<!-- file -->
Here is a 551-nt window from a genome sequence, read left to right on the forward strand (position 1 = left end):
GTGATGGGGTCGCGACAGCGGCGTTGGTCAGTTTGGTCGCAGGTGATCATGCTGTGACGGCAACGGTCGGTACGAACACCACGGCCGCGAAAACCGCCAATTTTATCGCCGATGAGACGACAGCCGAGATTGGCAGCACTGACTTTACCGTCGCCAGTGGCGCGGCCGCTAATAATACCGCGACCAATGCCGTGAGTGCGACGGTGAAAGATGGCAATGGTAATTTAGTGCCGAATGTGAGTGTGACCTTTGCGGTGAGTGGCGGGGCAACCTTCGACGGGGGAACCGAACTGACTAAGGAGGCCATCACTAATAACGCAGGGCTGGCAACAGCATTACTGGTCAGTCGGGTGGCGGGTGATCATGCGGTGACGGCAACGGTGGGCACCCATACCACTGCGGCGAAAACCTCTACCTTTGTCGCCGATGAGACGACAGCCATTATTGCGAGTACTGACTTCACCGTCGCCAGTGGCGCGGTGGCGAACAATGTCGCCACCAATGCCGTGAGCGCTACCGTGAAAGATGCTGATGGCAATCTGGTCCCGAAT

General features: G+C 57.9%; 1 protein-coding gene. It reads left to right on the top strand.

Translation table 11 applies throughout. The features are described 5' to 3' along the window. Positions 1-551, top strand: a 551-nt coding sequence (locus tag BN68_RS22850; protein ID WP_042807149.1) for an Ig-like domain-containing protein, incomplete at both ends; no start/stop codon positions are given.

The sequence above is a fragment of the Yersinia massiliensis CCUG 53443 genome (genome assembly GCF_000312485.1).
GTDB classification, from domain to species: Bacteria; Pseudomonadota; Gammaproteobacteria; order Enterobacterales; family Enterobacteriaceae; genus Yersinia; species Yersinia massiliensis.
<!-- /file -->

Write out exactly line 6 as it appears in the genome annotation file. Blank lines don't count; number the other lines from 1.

GTDB classification, from domain to species: Bacteria; Pseudomonadota; Gammaproteobacteria; order Enterobacterales; family Enterobacteriaceae; genus Yersinia; species Yersinia massiliensis.